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Re: Plan C (was Re: Plan B for fixing 5.8.2 binary API)

On Thu, Oct 16, 2003 at 11:55:41AM +0100, Alan Burlison wrote:
> Nicholas Clark wrote:
> >Plan C is to add a per hash flag to say if the flag is using a non-standard
> >hash function. This defaults to off (ie standard hash function).
> >So normally nothing extra happens (except for 1 extra flag check)
> >
> >Any hash that is flagged as non-standard hashing throws away any passed in
> >pre-computed hash, and rehashes using the custom function. (which will be
> >the same for all custom hashes - the algorithm as of 5.8.1 with the random
> >seed). All this rehashing happens entirely in hv.o, so we have plan A
> >behaviour there.
> >
> >hsplit is modified to count the length of the longest linked lists as it
> >splits a hash. If it finds that the longest is over some threshold (eg 50%
> >of all hash values are in one list after splitting) then the data is
> >pathological, and *that hash* switches strategy.
> >hsplit sets non-standard hashing, turns off shared hash keys, and iterates
> >over the entire hash, recalculating hash values (using the "custom"
> >function).
> I'm probably being dense, but what does switching behaviour on the fly gain 
> us?  Why not just use the 2nd strategy *all* the time, and avoid the need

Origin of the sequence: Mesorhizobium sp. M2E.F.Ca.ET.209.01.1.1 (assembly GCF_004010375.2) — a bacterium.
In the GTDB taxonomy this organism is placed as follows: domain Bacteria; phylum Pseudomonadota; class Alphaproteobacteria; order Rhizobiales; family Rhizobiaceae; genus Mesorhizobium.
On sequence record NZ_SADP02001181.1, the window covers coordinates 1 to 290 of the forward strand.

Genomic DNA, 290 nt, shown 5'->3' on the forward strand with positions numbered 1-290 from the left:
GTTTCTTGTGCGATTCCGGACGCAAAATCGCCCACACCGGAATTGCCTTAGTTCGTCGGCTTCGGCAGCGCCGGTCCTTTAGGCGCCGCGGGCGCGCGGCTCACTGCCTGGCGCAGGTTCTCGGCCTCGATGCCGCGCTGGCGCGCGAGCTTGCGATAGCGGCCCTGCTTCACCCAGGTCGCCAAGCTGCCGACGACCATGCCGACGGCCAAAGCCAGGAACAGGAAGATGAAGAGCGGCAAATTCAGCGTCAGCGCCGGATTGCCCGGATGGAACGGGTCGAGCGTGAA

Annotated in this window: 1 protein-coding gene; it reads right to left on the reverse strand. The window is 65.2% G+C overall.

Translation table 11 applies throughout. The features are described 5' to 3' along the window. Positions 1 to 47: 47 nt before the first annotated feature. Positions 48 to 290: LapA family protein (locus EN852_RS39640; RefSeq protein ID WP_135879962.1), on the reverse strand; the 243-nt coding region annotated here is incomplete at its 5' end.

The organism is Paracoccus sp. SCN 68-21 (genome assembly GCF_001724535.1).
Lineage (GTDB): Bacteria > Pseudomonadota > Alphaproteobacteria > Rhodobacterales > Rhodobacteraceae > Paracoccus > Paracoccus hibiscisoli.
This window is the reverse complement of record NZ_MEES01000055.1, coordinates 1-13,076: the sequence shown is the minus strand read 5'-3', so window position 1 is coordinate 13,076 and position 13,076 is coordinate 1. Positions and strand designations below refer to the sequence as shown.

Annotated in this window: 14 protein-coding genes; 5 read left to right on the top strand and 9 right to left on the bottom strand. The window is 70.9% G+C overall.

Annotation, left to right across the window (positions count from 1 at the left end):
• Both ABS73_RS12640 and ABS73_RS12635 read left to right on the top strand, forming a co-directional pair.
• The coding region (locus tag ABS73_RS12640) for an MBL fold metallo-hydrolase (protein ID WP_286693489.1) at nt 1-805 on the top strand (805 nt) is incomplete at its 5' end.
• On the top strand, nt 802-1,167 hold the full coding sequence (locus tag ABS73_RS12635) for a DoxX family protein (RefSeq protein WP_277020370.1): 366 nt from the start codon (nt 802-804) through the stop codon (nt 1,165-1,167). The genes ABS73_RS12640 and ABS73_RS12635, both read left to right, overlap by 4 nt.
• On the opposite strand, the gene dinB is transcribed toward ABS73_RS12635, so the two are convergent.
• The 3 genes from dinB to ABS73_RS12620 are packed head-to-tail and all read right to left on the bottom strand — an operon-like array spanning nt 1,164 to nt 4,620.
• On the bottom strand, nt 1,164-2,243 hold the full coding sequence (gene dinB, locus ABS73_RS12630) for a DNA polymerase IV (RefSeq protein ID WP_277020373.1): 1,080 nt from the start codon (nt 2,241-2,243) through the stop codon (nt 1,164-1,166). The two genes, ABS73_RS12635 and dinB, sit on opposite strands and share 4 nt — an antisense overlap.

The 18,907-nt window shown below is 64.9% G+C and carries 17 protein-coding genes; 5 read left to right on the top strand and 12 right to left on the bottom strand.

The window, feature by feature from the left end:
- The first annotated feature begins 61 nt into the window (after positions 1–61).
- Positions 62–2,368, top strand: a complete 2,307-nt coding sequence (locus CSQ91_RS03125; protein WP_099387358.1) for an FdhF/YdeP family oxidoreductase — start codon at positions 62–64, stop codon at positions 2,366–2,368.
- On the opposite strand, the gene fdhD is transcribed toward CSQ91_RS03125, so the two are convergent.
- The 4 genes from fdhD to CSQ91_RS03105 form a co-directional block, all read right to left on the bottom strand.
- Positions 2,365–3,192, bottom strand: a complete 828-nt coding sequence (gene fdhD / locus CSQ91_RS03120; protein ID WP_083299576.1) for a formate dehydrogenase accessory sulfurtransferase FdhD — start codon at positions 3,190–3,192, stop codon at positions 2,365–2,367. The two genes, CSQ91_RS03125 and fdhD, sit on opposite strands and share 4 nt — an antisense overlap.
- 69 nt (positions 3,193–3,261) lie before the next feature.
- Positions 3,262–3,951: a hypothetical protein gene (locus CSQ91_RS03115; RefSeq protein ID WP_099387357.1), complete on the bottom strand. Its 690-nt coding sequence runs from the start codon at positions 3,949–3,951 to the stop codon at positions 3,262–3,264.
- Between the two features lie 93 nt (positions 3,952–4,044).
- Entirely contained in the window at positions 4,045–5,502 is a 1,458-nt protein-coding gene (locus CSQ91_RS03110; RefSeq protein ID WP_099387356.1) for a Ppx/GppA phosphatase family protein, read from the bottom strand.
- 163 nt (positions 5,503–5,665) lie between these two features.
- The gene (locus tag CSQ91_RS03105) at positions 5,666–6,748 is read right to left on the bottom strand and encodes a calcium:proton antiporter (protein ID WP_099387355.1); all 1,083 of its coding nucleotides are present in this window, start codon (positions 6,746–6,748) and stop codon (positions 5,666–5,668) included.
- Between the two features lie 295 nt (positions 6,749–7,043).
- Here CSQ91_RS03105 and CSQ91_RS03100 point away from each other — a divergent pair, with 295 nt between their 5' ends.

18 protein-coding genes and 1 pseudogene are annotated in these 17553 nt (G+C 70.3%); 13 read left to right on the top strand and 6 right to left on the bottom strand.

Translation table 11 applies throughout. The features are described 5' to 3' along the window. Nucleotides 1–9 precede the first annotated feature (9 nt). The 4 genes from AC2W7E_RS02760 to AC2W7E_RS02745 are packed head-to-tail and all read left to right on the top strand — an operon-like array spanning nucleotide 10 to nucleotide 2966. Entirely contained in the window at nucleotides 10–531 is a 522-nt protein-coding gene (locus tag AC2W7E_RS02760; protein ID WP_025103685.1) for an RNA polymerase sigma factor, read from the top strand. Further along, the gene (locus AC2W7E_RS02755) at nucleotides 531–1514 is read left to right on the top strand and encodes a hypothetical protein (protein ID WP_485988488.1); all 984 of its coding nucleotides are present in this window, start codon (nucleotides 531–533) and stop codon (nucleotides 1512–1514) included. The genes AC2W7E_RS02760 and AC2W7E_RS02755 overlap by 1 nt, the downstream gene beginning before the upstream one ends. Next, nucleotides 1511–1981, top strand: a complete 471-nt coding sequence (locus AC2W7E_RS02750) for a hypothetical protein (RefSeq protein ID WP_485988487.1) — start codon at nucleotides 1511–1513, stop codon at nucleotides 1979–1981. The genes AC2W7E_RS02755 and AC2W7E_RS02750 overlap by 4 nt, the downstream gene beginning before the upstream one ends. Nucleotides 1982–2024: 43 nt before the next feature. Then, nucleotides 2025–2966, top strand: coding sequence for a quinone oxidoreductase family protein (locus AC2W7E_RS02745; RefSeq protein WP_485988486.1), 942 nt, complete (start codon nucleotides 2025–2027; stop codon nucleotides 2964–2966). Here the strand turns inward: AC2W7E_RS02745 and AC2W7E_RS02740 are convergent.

> for a flag check?
> Me no understand...

75% of the hash fetch/store API allows the caller to pass in a pre-computed
hash value. I'm not aware of how many things use this, but I know that
the peephole optimiser changes most string constants that are to be used
for hash lookups into SVs that contain the pre-computed hash value.
I think that Nick I-S reported that the change that this was part of
accelerated one of his real-world TK apps by about 2%, so it seems that in
some cases there are speed gains to be had from pre-computed hashing.

If we always used the second strategy, then we throw away these
pre-computed hash values (if they are passed in). We'll actually be
penalising these callers, rather than optimising. All this for defence
against an uncommon case (an algorithmic attack (or pathological data))

Nicholas Clark

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